By the year 2027, more than 50 percent of the workforce will be freelancing. That’s over 86 million people hustling each and every day to find enough work to keep those dollars rolling in. Do you want to get in on the game? Sure, you do! Keep in mind, though, that the freelance world is rife with scams. You must learn how to spot these red flags if you want to be a successful freelancer.
To be a successful freelancer, you must learn how to locate genuine jobs in a world full of scams. Fortunately, you can spot scams by paying attention to red flags. If you have to give too much personal information, pay money to get a job, complete free work or accept payments in an unusual way, you may be dealing with a scammer. Get the details on how to spot red flags and avoid getting scammed in the article below.
Requests for Personal Information
When you’re a freelancer, you’re your own boss, which means you don’t typically have to supply personal information. If a potential client asks you for your social security number, checking account number, birth certificate or any other personal identification, you may be dealing with a scammer.
Keep in mind that there may be some exceptions. Well-known companies may have an onboarding process that includes setting up direct deposit. You may need to fill out a W2 form for tax reporting purposes. Larger, well-established companies are often making legitimate requests. Don’t give personal details to individuals you know nothing about.
You Have to Pay to Work
You should never have to pay to obtain legitimate work. You may be getting scammed if you have to pay for training, purchase the company’s products or fork over a registration fee.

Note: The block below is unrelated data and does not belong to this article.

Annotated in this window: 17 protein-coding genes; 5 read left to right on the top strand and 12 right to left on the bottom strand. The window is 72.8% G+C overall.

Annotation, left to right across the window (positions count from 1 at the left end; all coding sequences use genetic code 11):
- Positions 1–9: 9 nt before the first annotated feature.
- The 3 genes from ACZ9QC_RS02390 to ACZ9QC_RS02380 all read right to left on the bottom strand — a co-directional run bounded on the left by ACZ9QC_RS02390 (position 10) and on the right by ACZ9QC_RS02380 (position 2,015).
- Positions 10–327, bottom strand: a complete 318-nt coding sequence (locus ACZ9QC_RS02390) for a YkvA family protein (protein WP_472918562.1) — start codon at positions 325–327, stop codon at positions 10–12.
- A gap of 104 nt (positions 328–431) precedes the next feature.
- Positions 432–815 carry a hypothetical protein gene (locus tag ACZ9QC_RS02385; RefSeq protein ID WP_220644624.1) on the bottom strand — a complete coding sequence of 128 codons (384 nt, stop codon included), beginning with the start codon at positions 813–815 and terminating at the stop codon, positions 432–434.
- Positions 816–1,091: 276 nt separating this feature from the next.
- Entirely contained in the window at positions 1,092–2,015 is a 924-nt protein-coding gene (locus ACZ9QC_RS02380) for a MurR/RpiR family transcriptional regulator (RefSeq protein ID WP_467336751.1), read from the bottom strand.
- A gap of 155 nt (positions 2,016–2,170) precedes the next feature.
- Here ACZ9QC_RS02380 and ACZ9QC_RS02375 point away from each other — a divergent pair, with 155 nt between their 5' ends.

Some reputable freelance sites, such as Upwork, charge fees in exchange for allowing you to bid on projects. When in doubt, look for honest, third-party reviews about the platform before making a decision.
Methods of Payment Are Out of the Ordinary
As a freelancer, you choose how and when you want to get paid. Typically, payments are made digitally via credit card, a third-party freelance platform, PayPal or check. If a potential client only wants to work with you if you give them direct access to your personal account, you should be wary.
It’s common in the freelance world to collect a certain percentage of your fee before work begins and then bill for the rest when the project is finished or when you reach certain milestones. There is always a chance you may not get paid If a client only wants to pay you in full when they receive all the work. You may even be dealing with a money laundering scam if they want to wire you a large amount of money upfront.
You Must Complete Spec Work
Some potential clients will ask you to complete a free or “test” project in order to be considered for the job. In these cases, your samples and portfolio should tell them everything they need to know. Requests for spec work are often attempts to get free work. Don’t fall for it. Paid test projects, on the other hand, are legitimate and common.
There are a lot of scams in the freelance world, but the good news is they’re often easy to spot. Watch out for red flags and you should be able to navigate the freelance world easily without falling prey to unscrupulous characters.